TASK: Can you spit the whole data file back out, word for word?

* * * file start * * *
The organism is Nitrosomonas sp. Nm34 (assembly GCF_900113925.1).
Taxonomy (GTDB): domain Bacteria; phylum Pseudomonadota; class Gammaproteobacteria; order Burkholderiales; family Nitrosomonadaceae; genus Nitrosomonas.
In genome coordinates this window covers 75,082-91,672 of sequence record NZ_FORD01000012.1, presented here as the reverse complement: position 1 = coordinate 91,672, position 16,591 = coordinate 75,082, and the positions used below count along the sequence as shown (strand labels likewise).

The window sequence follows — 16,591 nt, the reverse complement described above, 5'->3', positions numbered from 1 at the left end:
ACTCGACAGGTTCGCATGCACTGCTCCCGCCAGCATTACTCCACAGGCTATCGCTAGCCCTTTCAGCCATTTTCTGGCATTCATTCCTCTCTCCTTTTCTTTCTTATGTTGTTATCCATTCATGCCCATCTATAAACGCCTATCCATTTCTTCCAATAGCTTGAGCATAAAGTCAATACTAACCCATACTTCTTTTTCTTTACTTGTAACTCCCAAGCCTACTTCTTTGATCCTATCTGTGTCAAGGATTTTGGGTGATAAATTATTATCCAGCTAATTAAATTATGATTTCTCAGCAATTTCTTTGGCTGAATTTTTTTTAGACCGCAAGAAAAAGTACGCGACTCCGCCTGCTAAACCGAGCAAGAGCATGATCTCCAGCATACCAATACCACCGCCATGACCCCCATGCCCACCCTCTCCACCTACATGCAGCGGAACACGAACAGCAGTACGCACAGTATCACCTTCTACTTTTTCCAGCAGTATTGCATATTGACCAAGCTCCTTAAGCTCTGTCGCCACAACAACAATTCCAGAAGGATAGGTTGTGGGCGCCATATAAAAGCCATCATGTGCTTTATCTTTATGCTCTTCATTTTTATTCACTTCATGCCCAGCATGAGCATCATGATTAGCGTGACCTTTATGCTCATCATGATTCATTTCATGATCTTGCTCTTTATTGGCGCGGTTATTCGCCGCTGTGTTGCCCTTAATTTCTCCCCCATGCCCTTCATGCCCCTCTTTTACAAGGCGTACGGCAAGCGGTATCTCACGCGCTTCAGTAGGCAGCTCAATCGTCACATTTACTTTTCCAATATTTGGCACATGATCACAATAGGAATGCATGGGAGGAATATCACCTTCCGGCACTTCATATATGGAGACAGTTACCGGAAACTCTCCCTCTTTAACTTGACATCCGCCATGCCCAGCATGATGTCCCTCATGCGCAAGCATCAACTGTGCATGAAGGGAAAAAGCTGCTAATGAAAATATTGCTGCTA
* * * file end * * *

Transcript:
The organism is Nitrosomonas sp. Nm34 (assembly GCF_900113925.1).
Taxonomy (GTDB): domain Bacteria; phylum Pseudomonadota; class Gammaproteobacteria; order Burkholderiales; family Nitrosomonadaceae; genus Nitrosomonas.
In genome coordinates this window covers 75,082-91,672 of sequence record NZ_FORD01000012.1, presented here as the reverse complement: position 1 = coordinate 91,672, position 16,591 = coordinate 75,082, and the positions used below count along the sequence as shown (strand labels likewise).

The window sequence follows — 16,591 nt, the reverse complement described above, 5'->3', positions numbered from 1 at the left end:
ACTCGACAGGTTCGCATGCACTGCTCCCGCCAGCATTACTCCACAGGCTATCGCTAGCCCTTTCAGCCATTTTCTGGCATTCATTCCTCTCTCCTTTTCTTTCTTATGTTGTTATCCATTCATGCCCATCTATAAACGCCTATCCATTTCTTCCAATAGCTTGAGCATAAAGTCAATACTAACCCATACTTCTTTTTCTTTACTTGTAACTCCCAAGCCTACTTCTTTGATCCTATCTGTGTCAAGGATTTTGGGTGATAAATTATTATCCAGCTAATTAAATTATGATTTCTCAGCAATTTCTTTGGCTGAATTTTTTTTAGACCGCAAGAAAAAGTACGCGACTCCGCCTGCTAAACCGAGCAAGAGCATGATCTCCAGCATACCAATACCACCGCCATGACCCCCATGCCCACCCTCTCCACCTACATGCAGCGGAACACGAACAGCAGTACGCACAGTATCACCTTCTACTTTTTCCAGCAGTATTGCATATTGACCAAGCTCCTTAAGCTCTGTCGCCACAACAACAATTCCAGAAGGATAGGTTGTGGGCGCCATATAAAAGCCATCATGTGCTTTATCTTTATGCTCTTCATTTTTATTCACTTCATGCCCAGCATGAGCATCATGATTAGCGTGACCTTTATGCTCATCATGATTCATTTCATGATCTTGCTCTTTATTGGCGCGGTTATTCGCCGCTGTGTTGCCCTTAATTTCTCCCCCATGCCCTTCATGCCCCTCTTTTACAAGGCGTACGGCAAGCGGTATCTCACGCGCTTCAGTAGGCAGCTCAATCGTCACATTTACTTTTCCAATATTTGGCACATGATCACAATAGGAATGCATGGGAGGAATATCACCTTCCGGCACTTCATATATGGAGACAGTTACCGGAAACTCTCCCTCTTTAACTTGACATCCGCCATGCCCAGCATGATGTCCCTCATGCGCAAGCATCAACTGTGCATGAAGGGAAAAAGCTGCTAATGAAAATATTGCTGCTA